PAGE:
When one of these is given, the increase will be always in proportion to the other; that is, as much greater or less as the ratio is of the numbers who reach maturity, and of those who marry, to the number born, so much quicker or slower will be the increase. Let ús suppose the operation of these causes such as to produce an annual excess of the births above the burials, equal to a 36th part of the whole number of inhabitants. It may seem to follow from hence, that the inhabitants would double their own number in 36 years; and thus some have calculated. But the truth is, that they would double their own number in much less time. Every addition to the number of inhabitants from the births, produces a proportionably greater number of births, and a greater excess of these above the burials ; and if we suppose the excess to increase annually at the same rate with the inhabitants, or so as to preserve the ratio of it to the number of inhabitants always the same, the period of doubling will be 25 years.*

* For the formula of making the calculation, see note, vol. ii. p. 52. of Dr. Price on Annuities.


Note (C).

The Principles of Roman Catholics, from the Prayer Buok which is in general use amongst the Catholics in Ireland, and which was published by Dr. Coppinger, Titular Bishop of Cloyne.


1. The fruition of God, and the remission of sin, are not attainable by man, otherwise than in and by the merits of Jesus Christ, who gratuitously purchased them for us.

2. These merits of Christ are not applied to us otherwise than by a right faith in him.

3. This faith is but one, entire and conformable to its object, which is divine revelation, and to which faith gives an undoubting assent.

4. This revelation contains many mysteries transcending the natural reach of human understanding. Wherefore,

5. It became the Divine Wisdom and Goodness to provide some way or means whereby man might arrive to the knowledge of these mysteries ; means visible and apparent to all; means proportioned to the capacities of all; means sure and certain

6. This way or means is not the reading of the Scripture, interpreted according to the private reason or judgment of each particular person or nation; but,

7. It is an attention and submission to the voice of the Catholic or universal Church established by Christ for the instruction of all; spread for that end through all nations, and visibly continued in the succession of pastors and people through all ages. From this Church, guided in truth, and secured from error in matters of faith, by the promised assistance of the Holy Ghost, every one may learn the right sense of the Scriptures, and such Christian mysteries and duties as are necessary to Salvation.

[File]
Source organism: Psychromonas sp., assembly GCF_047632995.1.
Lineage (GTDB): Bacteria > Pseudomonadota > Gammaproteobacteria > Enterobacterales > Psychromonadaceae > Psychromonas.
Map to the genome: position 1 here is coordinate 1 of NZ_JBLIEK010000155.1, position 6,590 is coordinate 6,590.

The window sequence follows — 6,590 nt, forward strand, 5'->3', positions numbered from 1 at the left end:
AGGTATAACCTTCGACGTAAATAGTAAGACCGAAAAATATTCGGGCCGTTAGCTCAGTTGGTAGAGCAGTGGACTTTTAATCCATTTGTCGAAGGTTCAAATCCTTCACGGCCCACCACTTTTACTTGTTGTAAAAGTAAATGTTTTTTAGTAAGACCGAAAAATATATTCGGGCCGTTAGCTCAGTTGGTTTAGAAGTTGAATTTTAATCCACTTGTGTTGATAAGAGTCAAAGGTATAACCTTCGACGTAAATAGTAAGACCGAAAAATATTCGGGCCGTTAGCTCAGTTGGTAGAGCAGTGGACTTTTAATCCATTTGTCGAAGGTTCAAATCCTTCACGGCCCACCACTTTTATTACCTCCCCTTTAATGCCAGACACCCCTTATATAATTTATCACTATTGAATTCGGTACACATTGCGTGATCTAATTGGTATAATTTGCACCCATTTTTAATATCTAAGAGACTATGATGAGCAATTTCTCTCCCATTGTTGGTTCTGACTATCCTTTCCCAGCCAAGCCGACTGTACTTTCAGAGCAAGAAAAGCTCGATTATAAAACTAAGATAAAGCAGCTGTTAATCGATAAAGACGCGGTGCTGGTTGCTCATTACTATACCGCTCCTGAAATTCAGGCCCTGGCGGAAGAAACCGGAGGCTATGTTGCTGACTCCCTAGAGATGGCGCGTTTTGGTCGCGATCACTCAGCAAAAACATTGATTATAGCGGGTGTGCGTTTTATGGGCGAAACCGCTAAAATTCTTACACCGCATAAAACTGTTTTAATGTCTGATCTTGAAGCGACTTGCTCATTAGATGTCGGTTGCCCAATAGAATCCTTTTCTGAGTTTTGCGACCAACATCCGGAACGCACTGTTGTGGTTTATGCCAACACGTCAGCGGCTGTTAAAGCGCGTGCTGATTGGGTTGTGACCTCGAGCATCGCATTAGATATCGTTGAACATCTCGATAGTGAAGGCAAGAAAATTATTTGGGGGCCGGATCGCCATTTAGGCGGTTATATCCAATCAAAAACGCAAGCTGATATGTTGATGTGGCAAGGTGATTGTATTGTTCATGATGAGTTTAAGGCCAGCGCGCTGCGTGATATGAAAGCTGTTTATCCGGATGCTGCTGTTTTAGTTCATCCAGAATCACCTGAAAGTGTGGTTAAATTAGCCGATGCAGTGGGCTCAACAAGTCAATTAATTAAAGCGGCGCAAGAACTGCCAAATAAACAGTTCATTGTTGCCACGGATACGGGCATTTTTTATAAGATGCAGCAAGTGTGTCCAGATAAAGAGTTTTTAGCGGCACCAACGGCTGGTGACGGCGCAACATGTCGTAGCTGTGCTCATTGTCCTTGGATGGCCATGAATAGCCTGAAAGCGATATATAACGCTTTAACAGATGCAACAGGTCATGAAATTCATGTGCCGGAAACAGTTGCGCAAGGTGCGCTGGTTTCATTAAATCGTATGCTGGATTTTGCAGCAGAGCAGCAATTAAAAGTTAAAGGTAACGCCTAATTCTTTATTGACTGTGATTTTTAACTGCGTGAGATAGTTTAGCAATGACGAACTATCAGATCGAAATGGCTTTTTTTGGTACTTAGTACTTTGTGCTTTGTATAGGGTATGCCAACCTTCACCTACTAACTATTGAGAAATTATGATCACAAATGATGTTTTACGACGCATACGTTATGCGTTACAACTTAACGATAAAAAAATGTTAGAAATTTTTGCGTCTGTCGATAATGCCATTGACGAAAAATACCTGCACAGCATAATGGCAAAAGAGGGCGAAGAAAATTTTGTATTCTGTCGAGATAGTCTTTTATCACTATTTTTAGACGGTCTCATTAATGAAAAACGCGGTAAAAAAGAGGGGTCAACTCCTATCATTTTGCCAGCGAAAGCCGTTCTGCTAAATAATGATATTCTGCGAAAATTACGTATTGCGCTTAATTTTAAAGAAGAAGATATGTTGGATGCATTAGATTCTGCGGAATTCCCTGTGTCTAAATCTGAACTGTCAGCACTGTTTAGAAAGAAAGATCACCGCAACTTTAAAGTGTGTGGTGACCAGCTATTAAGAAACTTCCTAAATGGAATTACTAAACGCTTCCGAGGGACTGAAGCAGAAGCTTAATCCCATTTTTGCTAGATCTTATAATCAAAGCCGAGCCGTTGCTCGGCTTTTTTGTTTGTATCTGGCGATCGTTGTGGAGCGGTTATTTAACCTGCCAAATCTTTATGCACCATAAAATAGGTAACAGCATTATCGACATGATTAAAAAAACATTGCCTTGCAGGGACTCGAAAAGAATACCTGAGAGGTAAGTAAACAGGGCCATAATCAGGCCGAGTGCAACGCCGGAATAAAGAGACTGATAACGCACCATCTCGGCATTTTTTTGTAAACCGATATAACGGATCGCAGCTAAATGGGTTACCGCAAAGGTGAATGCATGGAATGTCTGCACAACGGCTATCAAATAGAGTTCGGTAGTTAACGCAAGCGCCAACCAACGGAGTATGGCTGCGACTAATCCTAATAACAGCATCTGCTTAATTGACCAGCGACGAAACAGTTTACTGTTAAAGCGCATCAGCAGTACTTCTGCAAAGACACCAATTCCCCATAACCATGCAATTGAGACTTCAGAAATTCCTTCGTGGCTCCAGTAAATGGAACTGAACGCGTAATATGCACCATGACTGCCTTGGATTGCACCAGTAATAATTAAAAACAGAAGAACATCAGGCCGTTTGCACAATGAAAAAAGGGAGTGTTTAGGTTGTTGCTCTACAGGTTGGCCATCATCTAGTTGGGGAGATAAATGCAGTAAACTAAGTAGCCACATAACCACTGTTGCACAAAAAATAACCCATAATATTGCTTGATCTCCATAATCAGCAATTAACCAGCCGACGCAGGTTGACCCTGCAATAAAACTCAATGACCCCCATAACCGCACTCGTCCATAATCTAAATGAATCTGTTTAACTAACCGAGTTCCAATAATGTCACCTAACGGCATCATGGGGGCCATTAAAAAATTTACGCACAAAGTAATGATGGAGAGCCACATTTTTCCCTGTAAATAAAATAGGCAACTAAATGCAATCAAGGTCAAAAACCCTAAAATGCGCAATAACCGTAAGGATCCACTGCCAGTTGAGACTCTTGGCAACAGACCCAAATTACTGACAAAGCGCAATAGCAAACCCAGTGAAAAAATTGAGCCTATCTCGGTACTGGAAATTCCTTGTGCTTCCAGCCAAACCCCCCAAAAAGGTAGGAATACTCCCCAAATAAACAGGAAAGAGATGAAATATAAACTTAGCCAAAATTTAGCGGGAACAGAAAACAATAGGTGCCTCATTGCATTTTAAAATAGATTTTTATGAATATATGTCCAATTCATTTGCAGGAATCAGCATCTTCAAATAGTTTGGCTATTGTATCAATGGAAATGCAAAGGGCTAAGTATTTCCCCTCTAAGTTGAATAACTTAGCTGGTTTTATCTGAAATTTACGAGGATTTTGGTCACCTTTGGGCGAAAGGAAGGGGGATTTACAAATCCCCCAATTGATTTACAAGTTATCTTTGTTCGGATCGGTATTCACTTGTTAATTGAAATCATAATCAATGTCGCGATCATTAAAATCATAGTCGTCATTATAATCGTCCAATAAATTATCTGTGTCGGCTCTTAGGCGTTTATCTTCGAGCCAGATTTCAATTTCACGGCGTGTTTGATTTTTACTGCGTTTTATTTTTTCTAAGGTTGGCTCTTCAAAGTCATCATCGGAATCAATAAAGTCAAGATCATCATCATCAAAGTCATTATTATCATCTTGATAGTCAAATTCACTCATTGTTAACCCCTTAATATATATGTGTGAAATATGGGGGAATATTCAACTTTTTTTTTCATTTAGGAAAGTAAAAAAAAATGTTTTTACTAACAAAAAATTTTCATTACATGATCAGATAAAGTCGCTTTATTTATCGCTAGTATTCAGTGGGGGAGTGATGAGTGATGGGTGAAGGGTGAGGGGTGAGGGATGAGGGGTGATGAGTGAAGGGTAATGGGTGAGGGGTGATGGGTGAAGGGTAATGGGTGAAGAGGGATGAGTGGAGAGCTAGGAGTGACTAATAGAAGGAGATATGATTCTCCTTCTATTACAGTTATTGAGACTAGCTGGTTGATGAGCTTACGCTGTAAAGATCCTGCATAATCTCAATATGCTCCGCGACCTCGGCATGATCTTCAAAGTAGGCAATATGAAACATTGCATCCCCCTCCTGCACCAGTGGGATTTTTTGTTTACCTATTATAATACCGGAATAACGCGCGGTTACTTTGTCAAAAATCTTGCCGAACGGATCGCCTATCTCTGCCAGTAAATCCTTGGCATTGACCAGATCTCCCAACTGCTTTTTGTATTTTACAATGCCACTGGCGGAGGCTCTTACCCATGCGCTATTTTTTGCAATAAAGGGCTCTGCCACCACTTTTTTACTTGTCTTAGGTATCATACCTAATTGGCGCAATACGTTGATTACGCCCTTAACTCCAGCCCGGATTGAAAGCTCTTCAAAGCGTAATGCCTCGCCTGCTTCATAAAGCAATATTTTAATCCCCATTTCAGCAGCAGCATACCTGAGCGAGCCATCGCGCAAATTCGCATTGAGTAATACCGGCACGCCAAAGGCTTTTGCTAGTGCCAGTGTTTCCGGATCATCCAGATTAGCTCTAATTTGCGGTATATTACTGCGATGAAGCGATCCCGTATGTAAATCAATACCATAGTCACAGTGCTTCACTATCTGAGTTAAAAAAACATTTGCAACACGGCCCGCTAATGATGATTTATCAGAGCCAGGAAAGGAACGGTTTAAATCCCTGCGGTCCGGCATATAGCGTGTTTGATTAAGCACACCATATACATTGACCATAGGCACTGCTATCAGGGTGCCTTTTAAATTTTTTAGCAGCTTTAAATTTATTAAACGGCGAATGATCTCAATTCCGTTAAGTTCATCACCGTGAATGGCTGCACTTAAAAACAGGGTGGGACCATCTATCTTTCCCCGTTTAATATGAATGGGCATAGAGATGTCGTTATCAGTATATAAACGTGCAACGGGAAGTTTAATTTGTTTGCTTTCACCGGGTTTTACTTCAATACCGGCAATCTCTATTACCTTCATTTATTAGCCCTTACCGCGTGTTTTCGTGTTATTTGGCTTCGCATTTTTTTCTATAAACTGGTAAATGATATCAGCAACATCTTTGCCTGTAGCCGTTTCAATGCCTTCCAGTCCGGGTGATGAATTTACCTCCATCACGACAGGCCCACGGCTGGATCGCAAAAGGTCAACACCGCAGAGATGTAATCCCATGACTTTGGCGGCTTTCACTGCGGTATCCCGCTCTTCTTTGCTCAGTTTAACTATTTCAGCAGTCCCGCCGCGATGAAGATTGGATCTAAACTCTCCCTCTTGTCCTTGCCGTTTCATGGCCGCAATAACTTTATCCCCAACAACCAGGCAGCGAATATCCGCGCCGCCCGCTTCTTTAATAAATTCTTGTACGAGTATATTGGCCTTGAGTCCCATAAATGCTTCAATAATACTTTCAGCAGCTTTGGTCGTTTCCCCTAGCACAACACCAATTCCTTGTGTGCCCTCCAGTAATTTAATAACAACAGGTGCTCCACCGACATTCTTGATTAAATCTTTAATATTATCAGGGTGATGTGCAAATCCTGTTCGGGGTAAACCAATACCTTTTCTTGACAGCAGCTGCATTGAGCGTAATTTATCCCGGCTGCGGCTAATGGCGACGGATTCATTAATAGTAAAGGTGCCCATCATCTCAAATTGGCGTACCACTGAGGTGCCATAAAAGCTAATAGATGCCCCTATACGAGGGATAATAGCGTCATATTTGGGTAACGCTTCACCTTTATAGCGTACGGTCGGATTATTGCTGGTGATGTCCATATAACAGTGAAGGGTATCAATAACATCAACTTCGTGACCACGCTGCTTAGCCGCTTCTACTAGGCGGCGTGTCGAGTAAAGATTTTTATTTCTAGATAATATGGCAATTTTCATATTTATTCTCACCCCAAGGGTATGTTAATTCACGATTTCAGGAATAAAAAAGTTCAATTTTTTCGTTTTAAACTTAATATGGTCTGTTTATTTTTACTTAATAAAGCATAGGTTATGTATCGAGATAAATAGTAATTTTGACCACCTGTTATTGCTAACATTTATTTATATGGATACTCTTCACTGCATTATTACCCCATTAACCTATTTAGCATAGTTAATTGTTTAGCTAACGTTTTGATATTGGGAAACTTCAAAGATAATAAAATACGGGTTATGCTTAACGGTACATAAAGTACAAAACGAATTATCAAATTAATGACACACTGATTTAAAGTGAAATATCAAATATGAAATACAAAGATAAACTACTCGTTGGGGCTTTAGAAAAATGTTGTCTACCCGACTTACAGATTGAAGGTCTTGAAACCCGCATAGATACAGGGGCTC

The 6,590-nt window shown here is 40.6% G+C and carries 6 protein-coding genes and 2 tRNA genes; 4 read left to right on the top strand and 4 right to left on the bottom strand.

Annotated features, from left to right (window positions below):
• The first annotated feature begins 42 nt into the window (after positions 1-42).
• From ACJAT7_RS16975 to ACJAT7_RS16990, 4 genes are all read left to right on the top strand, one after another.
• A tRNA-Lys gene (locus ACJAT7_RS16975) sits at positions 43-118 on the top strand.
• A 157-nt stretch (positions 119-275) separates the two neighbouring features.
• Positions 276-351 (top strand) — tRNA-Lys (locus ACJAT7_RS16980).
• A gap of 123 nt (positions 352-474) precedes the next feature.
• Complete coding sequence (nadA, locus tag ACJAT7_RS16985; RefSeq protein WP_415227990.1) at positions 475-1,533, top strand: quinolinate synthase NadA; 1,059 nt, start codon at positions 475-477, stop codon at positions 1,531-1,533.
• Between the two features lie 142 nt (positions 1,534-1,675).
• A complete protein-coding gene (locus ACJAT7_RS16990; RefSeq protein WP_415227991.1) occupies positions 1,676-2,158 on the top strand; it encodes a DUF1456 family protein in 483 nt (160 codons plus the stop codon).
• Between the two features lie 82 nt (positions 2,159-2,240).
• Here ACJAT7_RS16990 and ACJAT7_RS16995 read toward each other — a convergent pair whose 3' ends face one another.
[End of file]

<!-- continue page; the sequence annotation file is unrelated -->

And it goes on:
8. This Church, thus established, thus spread, thus continued, thus guided in one uniform faith, and subordination of govern

to all.

ment, is that which is termed the Roman Catholic Church ; the qualities just mentioned, unity, indeficiency, visibility, succession and universality, being evidently applicable to her.

9. From the testimony and authority of this Church, it is that we receive the Scriptures, and believe them to be the word of God: and as she can assuredly tell us what particular book is the word of God, so can she with the like assurance, tell us also the true sense and meaning of it in controverted points of faith; the same spirit that wrote the Scriptures, directs her to understand both them and all matters necessary to salvation. From these grounds it follows:

10. Only truths revealed by Almighty God, and proposed by the Church, to be believed as such, are, and ought to be, esteemed articles of Catholic faith.

11. As an obstinate separation from the unity of the Church, in known matters of faith, is heresy ; so a wilful separation from the visible unity of the same Church, in matters of subordination and government, is schism.

12. The Church proposes unto us matters of faith, first and chiefly by the Holy Scripture, in points plain and intelligible in it;

-secondly, by definitions of general councils, in points not sufficiently plain in Scripture; thirdly, by apostolical traditions derived from Christ and his Apostles to all succeeding ages.

SECTION. II. 1. The pastors of the Church, who are the body representative, either dispersed or convened in council, have received no commission from Christ to frame new articles of faith, these being solely divine revelation ; but only to explain and to ascertain to us what anciently was and is received and retained as of faith in the Church, when debates and controversies arise about them. These definitions in matters of faith only, and proposed as such, oblige all the Faithful to an interior assent. But,

2. It is no article of faith that the Church cannot err either in matters of fact, or in matters of speculation or civil policy, depending on mere human reason : these not being divine revelations deposited in the Catholic Church.-Hence is reduced,

3. If a General Council, much less a Papal Consistory, should presume to depose a King, and to absolve his subjects from their allegiance, no Catholic could be bound to submit to such a decree. Hence it follows, that,

4. The subjects of the King of England lawfully may, without the least breach of any Catholic principle, renounce, upon oath, the teaching or practising the doctrine of deposing Kings excommunicated for heresy, by any authority whatsoever, as